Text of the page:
```

*The slowest run took 4.27 times longer than the fastest. This could mean that an intermediate result is being cached.
10000 loops, best of 3: 99.7 µs per loop*

```
%%timeit
collect_apples_nonjit(arr)
```

*10 loops, best of 3: 50.3 ms per loop*

Wow! Over 500-fold speedup! All obtained for free using the `@jit`

decorator.

Sometimes, all that you need is a visual cue on whether the data you have on hand are complete or not. Looking at a table can be dizzying at times, so I'm very glad I found this packaged called `missingno`

! It provides a way to quickly visualize the **"nullity"** of your dataset. See an example below:

It's built on top of `matplotlib`

, and takes in `pandas`

DataFrames, which means it plays very nicely with the rest of the PyData stack. I recently took it for a tour when I did a quick stats consult with Mia Lieberman (DCM); the above plot was made using her data, used with permission.

Highly recommended package!

I have finished my first complete job interview! I'm happy for the experience, no matter what the result is, as it's a very eye-opening one. I've been in an ivory tower for quite a while, so going out and seeing what the experience like is worthwhile enough, even though it'd also be a very nice icing on the cake to have a job offer too.

If I'm not mistaken, I'm bound by NDA not to write/speak about the specifics of the interview, but I probably can speak about it in general. Overall, they were very welcoming! I was lodged in a very nice hotel just 6 minutes away from Verily by foot, with breakfast included (yum!). 5 people served as my interviewers, and I had lunch with a more senior person to learn more about the company's history; turns out 2 of them share a Boston connection as well.

There was a good mix of coding and biology, and after the interview, I immediately went back and coded up my answer to my second interviewer's questions... only to find out I had done it wrong! Oh well :-). What's done is done, and I now know the combinatorics functions in the Python standard library much better.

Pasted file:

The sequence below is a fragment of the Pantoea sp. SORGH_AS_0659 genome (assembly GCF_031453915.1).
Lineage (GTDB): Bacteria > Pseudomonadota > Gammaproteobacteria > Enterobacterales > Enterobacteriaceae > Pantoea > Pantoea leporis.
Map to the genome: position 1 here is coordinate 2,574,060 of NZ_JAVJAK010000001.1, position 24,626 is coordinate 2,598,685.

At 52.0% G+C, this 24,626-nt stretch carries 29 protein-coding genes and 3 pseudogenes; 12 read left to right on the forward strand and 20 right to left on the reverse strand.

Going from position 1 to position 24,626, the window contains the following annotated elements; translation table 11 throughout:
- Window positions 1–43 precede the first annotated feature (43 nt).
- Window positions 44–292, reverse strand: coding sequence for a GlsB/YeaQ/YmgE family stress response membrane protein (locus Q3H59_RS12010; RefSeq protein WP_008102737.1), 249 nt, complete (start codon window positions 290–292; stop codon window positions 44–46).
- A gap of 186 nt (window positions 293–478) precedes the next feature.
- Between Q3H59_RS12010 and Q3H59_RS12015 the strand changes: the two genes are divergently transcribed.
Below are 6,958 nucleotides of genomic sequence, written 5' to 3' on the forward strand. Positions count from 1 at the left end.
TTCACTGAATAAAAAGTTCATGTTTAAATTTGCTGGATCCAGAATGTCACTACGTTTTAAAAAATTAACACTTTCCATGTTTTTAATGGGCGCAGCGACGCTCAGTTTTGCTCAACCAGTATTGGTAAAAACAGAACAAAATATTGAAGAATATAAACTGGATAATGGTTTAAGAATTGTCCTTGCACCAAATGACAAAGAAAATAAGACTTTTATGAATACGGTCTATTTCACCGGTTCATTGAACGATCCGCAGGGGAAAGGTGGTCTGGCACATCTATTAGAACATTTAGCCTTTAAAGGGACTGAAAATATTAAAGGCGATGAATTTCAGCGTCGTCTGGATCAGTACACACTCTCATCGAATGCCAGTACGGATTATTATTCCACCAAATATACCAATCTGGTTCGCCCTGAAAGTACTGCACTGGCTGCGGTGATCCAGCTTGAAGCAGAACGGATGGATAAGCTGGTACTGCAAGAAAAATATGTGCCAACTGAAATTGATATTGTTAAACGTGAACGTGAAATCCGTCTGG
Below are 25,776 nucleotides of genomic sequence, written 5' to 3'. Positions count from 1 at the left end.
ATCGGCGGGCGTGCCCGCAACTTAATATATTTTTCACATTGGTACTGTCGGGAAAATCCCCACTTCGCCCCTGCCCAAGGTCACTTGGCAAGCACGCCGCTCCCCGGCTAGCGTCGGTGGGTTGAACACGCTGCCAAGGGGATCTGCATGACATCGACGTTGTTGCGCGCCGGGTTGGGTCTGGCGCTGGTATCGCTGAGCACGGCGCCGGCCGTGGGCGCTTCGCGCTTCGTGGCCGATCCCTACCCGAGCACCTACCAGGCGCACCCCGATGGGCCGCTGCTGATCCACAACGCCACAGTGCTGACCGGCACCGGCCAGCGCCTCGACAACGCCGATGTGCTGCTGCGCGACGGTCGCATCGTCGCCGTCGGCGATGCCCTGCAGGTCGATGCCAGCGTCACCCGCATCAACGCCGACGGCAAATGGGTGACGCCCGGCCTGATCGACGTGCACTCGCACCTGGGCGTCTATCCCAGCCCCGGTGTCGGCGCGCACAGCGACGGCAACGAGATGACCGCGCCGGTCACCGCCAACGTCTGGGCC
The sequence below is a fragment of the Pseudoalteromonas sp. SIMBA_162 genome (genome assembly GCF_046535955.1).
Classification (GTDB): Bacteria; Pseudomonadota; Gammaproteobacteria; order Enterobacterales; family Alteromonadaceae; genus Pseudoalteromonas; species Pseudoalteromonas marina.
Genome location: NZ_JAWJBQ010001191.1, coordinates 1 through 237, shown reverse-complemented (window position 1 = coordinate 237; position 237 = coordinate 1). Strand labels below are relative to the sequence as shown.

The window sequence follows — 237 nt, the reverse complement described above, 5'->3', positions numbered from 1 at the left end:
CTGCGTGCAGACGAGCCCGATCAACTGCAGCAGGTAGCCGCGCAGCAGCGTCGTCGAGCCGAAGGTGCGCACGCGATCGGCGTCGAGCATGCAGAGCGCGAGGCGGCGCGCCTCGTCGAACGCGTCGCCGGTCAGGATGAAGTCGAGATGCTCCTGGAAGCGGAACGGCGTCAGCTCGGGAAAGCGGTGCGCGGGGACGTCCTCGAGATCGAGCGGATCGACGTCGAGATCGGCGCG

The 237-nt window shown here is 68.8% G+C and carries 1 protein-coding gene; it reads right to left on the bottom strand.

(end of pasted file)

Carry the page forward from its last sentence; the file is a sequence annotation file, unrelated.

I also went back and thought more about the other coding problem, asked by my final interviewer. It was a frequentist statistics question, and I had been very much in a Bayesian frame of mind when he asked the question, so I was tripped up by my own biases when that happened. (There are foundational philosophical differences between the Bayesian and frequentist statistical mind sets, but I won't go in that direction.)

Three of my other interviewers are very interested in the biological question behind what I was working on, and so I had a much smoother time (I think) with them. One was a wet bench scientist, and the other two do computation work as part of the computational biology team. I also think that my time with them played to my strengths, which are translating the biological problems into code, rather than making algorithms efficient. Not that I'm ruling out learning how to write efficient algorithms, though - I'd definitely love to master that! I say that my time with them played to my strengths because I was able to show them the thought process of how I turned a biological problem into a computable problem, and was able to highlight where the limitations of what I did were. My third and fourth interviewers took a deep interest in my work, and I was really, really happy to share with them what I'd been doing.

Overall, a very fun experience! Big thanks to the HR and Comp Bio teams there, it was an intense day, but it was also very fun. I'm now just waiting for my red-eye flight to go back to Boston to teach a Data Carpentry workshop at Tufts Medical. Hope I survive till noon tomorrow!